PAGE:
No Country For Old Men
Today I actually organized a bunch of friends to go to the movies with me. I set the time. Told everyone when to get there a half-hour early so we would nab good seats. And I even got there extra early to be safe. I felt proud for being all organizy and arriving first! Anyway, I had some time to kill while I waited for em, so I took out my Razor phone and started cleaning up my 'Contacts'. Getting all the names straight. Doing the slightly sad action of deleting someone I haven't spoken to in ages (knowing that I could reach them via email if I really wanted but never gonna just call out of the blue). I had some double numbers. Some hazy nicknames that needed to be clarified. Etc. An overdue weeding essentially. It felt good. The whole thing was nice and clean.
After I was done I remembered that there was some way to 'backup' my contacts on the phone itself. I wanted to be smart and do that. I've lost numbers before on this phone from Sim cards frying out or whatever. There's more memory on the phone for backup or something. But that function is hidden underneath the glop of useless/worthless/and/or/confusingly stupid phone functions. But I finally found it and proudly hit 'COPY' all contacts 'TO PHONE'. It asked me if I want to OVERWRITE or MERGE. Merging always seems to create some weird duplicate situation so I went with OVERWRITE. And by clicking 'OK' to that I succeeded in totally obliterating all my contacts from the phone. Boom done. Everybody erased. I don't want to talk about it anymore.*
...but I do want to talk about this movie! I was really psyched up for it going in. It looked all dark, dusty and warped in the previews! It smelled like it had the potential to be something friggin out of this world. And from the second it started through the first hour and a half, I kept finding myself tiptoeing into the area of.... Is this flick the best thing the Coney brothers have ever done? I was digging it so much I felt like I could sit there all day and watch this movie. Like if I suddenly found out it was five hours long... I'd actually be psyched. All the characters (main and side) were friggin excellent. Nothing and nobody and was bothering me. The violence was shockingly special. Plot juicy and bookishly real. Death was all swollen and fly buzzy. And in the background, there was this vague sound of an engine slowly accelerating. I totally buckled up and jammed popcorn in my face absolutely stunned at my complete amusement. From top to bottom, fancy shots, loud noises, characters, plot, gun play, talky talk, awesome action, shadows, closeups, funny, momentum. It all worked for me.
Then at like the 3/4 mark I noticed that I wandered away in my head for a few minutes. Just stepped away from watching closely. Not sure if I was backtracking to try and figure out something lingeringly hazy or if I just needed a downtime from hardcore focus. But instead of jumping back into the flick, I found myself slightly-lost, getting nitpicky about loopholes, and feeling like the whole thing was starting to drift. Unnecessary side characters stumbled onto the screen and added nothing. It practically mumbled a major turning point. The texture got papery. And fell backwards into some kind of art-house jibberjabber. Basically, for an hour and a half it seemed like this movie was speeding toward a cliff. Three characters in three cars-- racing to see who could zoom off the cliff first... and furthest. And just when I was top-notched geared up to see em fly, one car got kinda konked out and a wheel flew off. Another just turned around and went home. And the third... well, I wasn't totally clear about what happened to the third-- but I knew one thing. It sure didn't fly.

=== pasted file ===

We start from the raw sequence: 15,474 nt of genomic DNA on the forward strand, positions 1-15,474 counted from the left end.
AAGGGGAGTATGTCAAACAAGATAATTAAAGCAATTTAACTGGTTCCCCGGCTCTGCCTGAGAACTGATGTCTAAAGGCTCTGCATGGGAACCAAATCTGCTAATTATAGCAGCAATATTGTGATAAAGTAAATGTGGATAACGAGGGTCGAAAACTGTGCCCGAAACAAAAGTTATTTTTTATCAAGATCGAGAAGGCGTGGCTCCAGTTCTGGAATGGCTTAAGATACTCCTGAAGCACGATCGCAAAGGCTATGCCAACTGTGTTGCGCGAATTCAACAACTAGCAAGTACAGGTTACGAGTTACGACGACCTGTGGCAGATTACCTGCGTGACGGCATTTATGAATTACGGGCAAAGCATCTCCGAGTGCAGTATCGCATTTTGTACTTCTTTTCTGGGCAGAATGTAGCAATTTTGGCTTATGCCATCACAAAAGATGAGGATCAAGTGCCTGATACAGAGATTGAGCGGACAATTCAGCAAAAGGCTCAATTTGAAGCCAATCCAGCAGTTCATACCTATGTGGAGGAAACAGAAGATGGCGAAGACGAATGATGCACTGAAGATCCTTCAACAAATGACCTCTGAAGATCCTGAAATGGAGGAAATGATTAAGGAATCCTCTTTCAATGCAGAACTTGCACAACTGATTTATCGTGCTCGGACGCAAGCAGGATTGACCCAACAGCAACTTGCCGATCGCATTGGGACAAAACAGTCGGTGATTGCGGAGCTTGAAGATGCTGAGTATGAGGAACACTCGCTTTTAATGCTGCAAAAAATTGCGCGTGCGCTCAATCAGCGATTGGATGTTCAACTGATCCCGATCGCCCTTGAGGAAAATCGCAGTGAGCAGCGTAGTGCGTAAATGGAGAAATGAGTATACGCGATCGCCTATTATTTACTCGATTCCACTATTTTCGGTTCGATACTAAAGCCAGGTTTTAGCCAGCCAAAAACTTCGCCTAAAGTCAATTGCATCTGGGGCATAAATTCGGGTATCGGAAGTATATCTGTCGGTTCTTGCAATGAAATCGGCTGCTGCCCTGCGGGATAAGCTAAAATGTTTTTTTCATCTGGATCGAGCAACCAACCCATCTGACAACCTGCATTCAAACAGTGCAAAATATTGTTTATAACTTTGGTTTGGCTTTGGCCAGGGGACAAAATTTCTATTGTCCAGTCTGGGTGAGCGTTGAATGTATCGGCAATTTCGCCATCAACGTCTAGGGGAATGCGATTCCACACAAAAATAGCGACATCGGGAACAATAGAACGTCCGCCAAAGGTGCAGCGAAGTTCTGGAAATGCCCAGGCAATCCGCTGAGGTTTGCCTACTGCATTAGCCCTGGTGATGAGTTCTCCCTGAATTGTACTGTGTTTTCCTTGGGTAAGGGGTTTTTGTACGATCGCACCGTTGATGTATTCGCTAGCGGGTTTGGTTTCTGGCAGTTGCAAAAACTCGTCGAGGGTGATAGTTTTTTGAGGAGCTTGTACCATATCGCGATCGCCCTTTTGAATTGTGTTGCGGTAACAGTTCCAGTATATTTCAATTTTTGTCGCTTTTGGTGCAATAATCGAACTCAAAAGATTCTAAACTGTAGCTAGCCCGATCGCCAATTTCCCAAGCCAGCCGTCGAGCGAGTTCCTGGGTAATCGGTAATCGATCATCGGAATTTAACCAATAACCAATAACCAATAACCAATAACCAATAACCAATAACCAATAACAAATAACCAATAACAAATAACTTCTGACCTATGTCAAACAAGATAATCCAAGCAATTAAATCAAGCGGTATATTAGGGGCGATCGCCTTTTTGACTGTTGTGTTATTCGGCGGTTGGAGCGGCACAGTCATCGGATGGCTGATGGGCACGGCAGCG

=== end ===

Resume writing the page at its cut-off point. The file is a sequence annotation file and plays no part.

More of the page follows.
Three Good Things About this Movie
- Jeff Brolin is so calm and badass at the same time that he put everything
into an instant groove.
- Javier Barnum had so many moments of such deep creep that he put a weird taste in my mouth.
- When that dog started chasing... I thought I was gonna pee myself on purpose out of respect.
Three Bad Things About this Movie
- Although I really dug what they talked about, the folksy Tommy Lou Jonesy
"smart/hick" sheriff with the "hick/smart" deputy was a little been there done
- There were a couple scenes that could have been straight out lopped off
- In the end, it was a similar feeling to when you walk out of a strip club...
Yadda, I'm sure there will be people who will argue that this "untraditional"
ending is what actually makes this movie great. Brave filmmaking choices
etc. They might present some blabber about staying faithful to the book and blah
blah. But I ain't buying it. And I didn't read the book so I don't care. I admit
I may have the American-minded problem of being pre-conditioned to want what I
want from a flick-- but all I know is when the credits started rolling I found
myself desperately scrambling around in my head to patch together closure for
this flick-- while feeling shorted of the deep-breathed satisfaction that goes
along with a standard triumph or defeat.
* One more thing, I saw the movie at this place Brooklyn Academy of Music. (BAM) and I was killing time messing with my phone in this back loungey area that was empty. Just a bunch of couches and stuff but nobody was in there but me. This guy and girl come into the room and sit across the way and the guy starts grilling the girl about something to do with her past sex life. She'd be like, 'I just don't see how it matters. I'm with you know. ' And he was all, 'I think I have a right to know who you've been with...' And she was like, 'Does it really matter?' It was like that kind of conversation. But I was totally in the room. Totally in earshot. Sitting there like, 'Am I a ghost or something?' Don't they see me... like right across from them...? It was weird. When it started to get heated I got up and left. Which I felt was polite. Even though they were rude to come into my space and argue in my face...